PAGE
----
In addition to their utility as tools for observing the natural world, our group is interested in radio geophysical instruments as objects of study themselves. We actively collaborate on the development of flexible airborne ice penetrating radar for geophysical glaciology, which allow radar parameters, surveys, and platforms to be finely tuned for specific targets, areas, or processes. We also collaborate on the development of satellite-borne radars, for which power, mass, and data are so limited that they require truly optimized designs.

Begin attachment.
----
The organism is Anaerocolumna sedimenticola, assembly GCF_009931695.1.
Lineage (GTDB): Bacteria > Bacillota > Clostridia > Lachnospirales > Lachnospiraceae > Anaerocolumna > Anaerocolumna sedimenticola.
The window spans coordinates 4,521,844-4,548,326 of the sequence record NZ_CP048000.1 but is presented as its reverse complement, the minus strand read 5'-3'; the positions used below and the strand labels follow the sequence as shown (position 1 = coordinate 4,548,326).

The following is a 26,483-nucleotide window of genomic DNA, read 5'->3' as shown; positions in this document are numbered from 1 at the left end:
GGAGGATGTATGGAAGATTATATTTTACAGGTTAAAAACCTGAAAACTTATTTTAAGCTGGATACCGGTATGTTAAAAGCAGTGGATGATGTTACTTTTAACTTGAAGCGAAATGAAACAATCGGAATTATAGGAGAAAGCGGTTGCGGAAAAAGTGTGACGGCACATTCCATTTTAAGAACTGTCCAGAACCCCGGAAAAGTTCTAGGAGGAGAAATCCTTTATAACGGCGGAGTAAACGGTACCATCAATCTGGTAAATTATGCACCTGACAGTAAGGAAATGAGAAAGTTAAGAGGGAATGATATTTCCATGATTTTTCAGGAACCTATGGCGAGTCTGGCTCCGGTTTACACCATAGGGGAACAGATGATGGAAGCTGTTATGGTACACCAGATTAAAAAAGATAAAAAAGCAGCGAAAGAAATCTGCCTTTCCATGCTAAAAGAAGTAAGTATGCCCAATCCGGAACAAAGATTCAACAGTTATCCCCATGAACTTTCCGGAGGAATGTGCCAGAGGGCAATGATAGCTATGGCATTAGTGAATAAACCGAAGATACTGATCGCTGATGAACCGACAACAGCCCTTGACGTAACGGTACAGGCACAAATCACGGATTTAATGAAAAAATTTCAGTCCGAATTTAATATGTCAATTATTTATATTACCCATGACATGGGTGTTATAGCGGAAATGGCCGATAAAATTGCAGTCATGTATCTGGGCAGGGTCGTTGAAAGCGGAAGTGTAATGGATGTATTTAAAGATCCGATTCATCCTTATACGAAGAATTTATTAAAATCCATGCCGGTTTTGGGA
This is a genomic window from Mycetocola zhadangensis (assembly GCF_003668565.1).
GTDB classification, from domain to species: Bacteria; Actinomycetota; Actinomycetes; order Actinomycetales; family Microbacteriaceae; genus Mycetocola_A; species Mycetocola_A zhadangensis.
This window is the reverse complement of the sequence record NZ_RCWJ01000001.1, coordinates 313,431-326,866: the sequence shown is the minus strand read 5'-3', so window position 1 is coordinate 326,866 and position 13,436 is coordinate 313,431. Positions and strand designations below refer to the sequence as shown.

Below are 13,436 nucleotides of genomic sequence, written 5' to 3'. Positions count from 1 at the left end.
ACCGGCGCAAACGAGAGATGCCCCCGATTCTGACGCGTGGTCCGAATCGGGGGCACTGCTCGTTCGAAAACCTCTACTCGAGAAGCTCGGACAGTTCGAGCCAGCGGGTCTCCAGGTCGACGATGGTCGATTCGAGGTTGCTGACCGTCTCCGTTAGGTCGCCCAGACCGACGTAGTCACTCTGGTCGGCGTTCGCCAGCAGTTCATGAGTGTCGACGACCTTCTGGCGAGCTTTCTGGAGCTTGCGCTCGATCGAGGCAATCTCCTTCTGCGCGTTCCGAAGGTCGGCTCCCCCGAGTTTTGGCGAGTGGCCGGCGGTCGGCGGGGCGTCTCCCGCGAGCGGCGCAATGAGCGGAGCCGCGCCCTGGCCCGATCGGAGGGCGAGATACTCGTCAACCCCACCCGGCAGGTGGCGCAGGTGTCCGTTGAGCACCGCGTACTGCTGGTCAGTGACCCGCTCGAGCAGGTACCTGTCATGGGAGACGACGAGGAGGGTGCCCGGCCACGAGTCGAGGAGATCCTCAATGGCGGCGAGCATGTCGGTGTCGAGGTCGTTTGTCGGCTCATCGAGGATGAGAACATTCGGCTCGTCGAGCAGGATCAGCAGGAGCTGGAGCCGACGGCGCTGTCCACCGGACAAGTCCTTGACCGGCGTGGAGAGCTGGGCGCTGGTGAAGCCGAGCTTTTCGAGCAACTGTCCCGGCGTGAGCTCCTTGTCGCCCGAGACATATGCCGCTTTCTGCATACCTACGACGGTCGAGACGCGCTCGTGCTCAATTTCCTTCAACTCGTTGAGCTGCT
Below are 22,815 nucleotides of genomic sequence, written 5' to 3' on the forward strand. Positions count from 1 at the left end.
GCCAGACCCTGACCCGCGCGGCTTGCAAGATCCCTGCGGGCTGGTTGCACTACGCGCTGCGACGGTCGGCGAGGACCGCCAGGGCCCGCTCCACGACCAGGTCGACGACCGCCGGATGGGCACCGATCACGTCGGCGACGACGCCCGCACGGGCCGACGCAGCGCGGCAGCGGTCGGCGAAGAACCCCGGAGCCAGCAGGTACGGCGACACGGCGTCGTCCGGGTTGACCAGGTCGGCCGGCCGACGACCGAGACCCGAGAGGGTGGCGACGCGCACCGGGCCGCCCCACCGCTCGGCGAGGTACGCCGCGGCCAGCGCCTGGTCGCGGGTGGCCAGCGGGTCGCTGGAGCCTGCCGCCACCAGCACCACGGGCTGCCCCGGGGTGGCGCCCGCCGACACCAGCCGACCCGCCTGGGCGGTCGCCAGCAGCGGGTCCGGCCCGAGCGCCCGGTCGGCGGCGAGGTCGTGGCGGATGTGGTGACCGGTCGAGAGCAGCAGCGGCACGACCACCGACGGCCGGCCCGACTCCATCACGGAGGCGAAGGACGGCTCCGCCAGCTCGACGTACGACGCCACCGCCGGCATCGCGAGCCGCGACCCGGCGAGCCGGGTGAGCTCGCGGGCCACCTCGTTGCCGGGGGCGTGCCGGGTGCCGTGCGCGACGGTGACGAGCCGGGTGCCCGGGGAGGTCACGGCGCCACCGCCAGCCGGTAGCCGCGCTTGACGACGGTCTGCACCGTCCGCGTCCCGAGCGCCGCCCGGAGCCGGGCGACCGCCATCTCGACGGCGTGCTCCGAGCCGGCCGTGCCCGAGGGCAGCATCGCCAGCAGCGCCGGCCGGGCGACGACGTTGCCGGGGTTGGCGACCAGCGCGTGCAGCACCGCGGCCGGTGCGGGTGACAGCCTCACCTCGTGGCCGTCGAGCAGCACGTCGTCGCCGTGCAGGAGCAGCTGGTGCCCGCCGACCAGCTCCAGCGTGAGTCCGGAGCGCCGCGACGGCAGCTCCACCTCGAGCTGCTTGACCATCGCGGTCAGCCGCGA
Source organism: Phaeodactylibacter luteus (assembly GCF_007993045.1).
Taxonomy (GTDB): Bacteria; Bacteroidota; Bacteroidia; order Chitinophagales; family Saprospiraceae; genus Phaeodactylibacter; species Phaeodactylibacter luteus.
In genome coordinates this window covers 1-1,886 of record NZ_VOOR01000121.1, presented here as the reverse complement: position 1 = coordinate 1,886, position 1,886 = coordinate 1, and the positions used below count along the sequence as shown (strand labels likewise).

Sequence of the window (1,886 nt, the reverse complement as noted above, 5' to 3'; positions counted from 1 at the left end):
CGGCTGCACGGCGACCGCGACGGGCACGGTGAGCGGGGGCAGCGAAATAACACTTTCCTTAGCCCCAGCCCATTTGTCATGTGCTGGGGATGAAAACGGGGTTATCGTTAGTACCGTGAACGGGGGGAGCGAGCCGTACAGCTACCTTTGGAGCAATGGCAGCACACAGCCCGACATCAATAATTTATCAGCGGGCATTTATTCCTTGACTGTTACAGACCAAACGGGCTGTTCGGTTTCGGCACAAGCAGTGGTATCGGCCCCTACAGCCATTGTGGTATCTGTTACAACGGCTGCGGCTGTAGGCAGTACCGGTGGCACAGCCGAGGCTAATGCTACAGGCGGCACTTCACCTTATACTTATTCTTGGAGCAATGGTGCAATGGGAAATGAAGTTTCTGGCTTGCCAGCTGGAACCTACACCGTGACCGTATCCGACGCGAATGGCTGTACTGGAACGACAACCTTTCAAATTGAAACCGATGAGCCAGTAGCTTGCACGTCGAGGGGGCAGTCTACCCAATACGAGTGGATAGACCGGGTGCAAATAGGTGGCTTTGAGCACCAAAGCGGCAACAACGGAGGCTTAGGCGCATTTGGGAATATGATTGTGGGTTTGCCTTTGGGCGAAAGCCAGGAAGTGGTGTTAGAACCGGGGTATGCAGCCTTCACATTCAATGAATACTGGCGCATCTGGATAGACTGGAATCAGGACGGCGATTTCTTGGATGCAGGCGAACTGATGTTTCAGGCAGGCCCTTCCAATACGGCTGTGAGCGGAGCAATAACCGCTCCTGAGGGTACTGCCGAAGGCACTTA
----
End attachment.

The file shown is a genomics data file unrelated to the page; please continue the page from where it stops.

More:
We also plan to develop, modify, and deploy a suite of boutique student-led ground-based radars for agile, inexpensive, and long-term glaciological deployment. This portion of our research portfolio is focused on cross-disciplinary undergraduate research and education, bringing together students from earth science, geophysics, engineering, and computer science to tackle open problems in observational glaciology in a hands-on team-oriented setting. These teams bring the needs and realities of observational geoscience into the design and creation of tools upon which it relies. Participating in the development of these tools also provide a deeper understanding of their specific capabilities and limitations so that they can be put to more creative and productive scientific use.